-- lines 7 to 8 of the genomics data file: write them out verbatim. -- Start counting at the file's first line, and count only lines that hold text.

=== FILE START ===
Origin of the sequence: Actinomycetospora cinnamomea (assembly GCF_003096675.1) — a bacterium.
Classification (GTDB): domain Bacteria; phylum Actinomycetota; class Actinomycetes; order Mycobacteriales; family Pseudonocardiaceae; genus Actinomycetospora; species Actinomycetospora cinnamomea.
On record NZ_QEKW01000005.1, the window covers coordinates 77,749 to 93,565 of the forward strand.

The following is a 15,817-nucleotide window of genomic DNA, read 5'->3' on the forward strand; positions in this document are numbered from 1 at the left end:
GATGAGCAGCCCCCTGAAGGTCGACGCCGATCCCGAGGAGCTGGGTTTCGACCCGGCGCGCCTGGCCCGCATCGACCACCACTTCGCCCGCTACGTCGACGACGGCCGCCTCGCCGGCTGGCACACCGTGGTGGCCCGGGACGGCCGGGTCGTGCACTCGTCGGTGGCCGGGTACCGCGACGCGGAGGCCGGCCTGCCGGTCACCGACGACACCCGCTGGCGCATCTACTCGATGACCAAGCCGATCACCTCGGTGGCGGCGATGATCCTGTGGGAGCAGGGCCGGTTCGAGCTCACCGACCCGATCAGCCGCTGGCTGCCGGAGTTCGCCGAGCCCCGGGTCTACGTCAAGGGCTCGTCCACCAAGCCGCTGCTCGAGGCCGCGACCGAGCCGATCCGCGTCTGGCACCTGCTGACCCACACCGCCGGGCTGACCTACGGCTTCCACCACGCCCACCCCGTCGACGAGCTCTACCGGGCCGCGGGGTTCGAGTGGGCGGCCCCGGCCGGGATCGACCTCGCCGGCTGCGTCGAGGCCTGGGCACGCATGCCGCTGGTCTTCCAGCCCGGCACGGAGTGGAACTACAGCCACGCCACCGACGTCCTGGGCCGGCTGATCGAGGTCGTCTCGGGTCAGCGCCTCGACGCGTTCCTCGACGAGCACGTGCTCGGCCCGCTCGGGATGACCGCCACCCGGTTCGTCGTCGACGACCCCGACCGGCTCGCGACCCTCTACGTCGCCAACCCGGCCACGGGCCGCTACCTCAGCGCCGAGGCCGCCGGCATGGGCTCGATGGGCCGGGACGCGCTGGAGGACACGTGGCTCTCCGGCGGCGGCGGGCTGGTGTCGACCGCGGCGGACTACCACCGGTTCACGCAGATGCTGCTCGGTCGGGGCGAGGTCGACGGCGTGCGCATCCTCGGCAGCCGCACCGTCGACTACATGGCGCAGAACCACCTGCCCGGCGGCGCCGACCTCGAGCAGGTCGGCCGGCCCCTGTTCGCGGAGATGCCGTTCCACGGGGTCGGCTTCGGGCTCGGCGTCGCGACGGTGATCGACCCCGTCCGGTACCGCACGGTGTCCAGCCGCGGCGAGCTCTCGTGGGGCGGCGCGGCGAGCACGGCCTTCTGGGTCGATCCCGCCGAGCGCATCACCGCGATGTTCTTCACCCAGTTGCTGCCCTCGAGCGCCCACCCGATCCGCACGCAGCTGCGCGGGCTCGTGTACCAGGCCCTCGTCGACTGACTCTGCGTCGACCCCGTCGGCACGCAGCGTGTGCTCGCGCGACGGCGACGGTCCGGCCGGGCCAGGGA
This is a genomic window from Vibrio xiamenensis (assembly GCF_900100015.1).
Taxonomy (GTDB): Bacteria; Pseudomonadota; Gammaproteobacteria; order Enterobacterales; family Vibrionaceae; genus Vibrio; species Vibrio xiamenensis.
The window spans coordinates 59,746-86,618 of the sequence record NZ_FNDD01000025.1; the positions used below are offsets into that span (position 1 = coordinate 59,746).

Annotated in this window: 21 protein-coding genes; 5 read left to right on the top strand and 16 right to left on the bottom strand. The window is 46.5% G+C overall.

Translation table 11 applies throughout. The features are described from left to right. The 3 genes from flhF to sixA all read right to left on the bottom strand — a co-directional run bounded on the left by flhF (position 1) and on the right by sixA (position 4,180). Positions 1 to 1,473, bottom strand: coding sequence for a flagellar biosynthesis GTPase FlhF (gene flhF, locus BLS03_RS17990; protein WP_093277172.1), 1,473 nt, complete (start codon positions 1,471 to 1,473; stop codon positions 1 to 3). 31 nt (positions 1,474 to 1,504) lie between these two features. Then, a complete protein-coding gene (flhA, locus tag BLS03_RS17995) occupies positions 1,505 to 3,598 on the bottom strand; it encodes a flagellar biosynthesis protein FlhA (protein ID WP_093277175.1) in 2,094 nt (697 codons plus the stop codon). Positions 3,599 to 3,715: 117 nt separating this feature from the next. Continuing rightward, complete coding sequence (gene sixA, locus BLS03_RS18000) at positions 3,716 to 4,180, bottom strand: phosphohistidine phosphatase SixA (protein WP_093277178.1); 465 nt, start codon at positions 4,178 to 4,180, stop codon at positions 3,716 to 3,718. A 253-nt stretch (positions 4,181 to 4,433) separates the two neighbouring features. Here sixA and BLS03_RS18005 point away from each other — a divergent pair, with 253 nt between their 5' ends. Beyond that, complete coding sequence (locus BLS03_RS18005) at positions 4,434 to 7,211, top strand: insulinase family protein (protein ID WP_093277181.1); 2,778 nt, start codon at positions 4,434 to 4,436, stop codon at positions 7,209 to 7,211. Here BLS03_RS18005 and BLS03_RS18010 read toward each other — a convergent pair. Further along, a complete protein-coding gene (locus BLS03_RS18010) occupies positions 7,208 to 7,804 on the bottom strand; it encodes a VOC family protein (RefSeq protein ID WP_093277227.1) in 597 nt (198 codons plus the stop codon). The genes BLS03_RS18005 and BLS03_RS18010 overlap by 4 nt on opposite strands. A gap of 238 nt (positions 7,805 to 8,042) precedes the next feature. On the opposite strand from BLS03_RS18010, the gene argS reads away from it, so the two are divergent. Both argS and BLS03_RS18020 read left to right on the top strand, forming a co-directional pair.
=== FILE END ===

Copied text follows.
Taxonomy (GTDB): Bacteria; Pseudomonadota; Gammaproteobacteria; order Enterobacterales; family Vibrionaceae; genus Vibrio; species Vibrio xiamenensis.
The window spans coordinates 59,746-86,618 of the sequence record NZ_FNDD01000025.1; the positions used below are offsets into that span (position 1 = coordinate 59,746).